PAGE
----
Vision Within Division

I’m finding it harder and harder to focus on my studies in the midst of all this BS happening around us.

It’s only been a little over a week since Inauguration Day and Donald Trump has already caused chaos in this country by issuing 14 executive orders (including one banning immigrants from several countries in a racist manner), trying to rush through the hearings for his cabinet picks (the vast majority of them are highly unqualified/unsuitable for their chosen positions), removing critical areas of American policy from the White House’s website, and repeatedly AND BLATANTLY to the American public, just to name a few of his actions.  As a matter of fact, click here to get a better overview of what his first week in office has looked like. It’s so sad to see how quickly he’s dismantling the progress that we’ve made as a country and how much he’s embarrassing us as a country. It doesn’t help that he has lil’ friends in the government are helping him embarrass us as well. From the topics of education, immigration and women’s rights to healthcare and climate change, the Trump administration just seems to want to set us back decades while increasing their wealth and political power. It’s insanely frustrating. Although I’ve been signing countless petitions, calling Congress multiple times a day on a daily basis, encouraging others to contact their representatives, and keeping up with current bills via this new app called Countable (you should really check it out), I still feel like I should be doing more to save the progress we’ve made in this country. But even with all the pressure people are putting on the current government, it just seems like things are rapidly getting worse. Plus, how much more can I do before I start to see a negative impact on my grades? And with my Step study period approaching, I really need to be able to adequately focus on studying the enormous amount of material that the exam covers. This all just sucks man. It really does.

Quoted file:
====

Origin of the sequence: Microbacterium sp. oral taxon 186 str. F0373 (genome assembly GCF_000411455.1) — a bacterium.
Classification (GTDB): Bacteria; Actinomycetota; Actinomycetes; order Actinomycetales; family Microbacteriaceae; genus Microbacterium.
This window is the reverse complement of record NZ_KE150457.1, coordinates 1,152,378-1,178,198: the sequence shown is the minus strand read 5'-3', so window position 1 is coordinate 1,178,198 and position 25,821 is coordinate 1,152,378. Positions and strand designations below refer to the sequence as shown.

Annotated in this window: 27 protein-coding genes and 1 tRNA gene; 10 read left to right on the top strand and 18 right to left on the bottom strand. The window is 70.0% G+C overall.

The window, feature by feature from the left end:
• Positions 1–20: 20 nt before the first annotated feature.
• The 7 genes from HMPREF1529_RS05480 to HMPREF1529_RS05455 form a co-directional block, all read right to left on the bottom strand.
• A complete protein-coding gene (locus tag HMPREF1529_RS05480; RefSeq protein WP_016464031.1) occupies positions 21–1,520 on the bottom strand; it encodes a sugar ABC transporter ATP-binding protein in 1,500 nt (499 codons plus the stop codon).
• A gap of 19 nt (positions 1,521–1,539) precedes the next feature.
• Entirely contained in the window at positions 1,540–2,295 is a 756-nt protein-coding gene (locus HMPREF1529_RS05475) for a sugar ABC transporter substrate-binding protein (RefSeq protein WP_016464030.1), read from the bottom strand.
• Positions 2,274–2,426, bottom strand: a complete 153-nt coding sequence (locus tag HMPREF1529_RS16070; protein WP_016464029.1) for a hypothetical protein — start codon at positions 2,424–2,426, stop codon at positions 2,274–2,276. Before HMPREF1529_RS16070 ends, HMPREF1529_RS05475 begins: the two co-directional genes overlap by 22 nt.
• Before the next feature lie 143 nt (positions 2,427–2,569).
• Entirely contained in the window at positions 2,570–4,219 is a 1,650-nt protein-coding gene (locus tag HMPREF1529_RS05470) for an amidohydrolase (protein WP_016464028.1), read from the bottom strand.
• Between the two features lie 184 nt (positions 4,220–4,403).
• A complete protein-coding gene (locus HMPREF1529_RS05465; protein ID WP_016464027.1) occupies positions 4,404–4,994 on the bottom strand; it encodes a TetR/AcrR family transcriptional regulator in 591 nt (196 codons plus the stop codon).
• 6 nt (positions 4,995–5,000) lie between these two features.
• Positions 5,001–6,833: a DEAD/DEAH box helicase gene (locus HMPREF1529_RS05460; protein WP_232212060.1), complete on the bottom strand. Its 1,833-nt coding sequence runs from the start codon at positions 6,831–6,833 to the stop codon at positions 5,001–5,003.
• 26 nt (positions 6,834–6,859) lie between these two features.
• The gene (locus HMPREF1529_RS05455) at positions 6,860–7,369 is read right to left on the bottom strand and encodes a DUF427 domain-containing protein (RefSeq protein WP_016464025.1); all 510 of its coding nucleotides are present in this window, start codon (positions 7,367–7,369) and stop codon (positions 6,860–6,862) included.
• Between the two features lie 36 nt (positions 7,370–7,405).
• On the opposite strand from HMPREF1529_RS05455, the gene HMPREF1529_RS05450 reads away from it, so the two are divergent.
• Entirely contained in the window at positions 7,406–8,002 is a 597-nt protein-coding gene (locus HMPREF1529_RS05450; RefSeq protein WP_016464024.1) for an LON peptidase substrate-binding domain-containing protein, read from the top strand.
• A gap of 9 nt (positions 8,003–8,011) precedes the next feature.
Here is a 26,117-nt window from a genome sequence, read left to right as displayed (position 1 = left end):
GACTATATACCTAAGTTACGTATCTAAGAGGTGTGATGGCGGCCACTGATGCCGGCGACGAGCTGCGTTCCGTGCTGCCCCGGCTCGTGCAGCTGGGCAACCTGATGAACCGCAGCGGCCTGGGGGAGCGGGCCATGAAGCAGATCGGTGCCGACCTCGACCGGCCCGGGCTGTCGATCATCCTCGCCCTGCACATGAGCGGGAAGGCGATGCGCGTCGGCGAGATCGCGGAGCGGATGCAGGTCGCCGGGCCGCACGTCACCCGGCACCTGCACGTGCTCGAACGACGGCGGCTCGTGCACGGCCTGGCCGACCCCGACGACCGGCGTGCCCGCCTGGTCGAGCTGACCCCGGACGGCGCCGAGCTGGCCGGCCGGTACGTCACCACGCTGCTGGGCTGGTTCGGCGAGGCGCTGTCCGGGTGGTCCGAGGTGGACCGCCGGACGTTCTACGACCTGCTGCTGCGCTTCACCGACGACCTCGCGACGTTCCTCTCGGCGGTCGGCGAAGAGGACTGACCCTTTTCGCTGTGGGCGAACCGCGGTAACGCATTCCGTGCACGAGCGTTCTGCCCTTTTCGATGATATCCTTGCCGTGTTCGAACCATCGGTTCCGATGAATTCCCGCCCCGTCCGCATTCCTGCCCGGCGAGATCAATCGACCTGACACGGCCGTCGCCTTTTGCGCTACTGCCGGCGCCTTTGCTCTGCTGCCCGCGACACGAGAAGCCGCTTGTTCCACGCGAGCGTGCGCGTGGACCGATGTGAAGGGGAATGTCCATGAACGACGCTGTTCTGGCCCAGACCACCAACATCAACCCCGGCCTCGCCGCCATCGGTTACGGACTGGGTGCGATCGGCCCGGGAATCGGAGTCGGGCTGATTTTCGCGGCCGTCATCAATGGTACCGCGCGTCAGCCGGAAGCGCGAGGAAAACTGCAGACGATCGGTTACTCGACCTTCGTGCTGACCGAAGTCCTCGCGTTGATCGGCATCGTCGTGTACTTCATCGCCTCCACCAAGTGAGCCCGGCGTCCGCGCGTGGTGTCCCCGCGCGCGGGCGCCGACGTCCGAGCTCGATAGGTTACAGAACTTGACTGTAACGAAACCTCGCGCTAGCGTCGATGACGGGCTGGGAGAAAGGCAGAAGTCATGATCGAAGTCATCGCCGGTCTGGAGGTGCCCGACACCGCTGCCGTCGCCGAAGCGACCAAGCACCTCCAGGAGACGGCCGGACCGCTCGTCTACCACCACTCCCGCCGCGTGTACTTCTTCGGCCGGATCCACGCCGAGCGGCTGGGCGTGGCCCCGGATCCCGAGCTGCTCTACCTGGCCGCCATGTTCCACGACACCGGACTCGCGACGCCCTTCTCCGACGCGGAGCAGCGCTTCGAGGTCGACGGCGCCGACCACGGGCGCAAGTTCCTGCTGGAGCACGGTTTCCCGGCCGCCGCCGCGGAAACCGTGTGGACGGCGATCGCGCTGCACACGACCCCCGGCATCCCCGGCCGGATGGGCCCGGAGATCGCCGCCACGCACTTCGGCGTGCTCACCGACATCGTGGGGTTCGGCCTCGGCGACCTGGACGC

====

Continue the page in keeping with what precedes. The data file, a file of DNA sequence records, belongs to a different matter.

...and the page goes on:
And it’s only been a freakin’ week. Jesus.

Ima keep fighting though. And I have a good number of friends who are just as frustrated as I am but who are still fighting as well. We just gotta stick together and keep resisting this oppressive system of hatred and racism.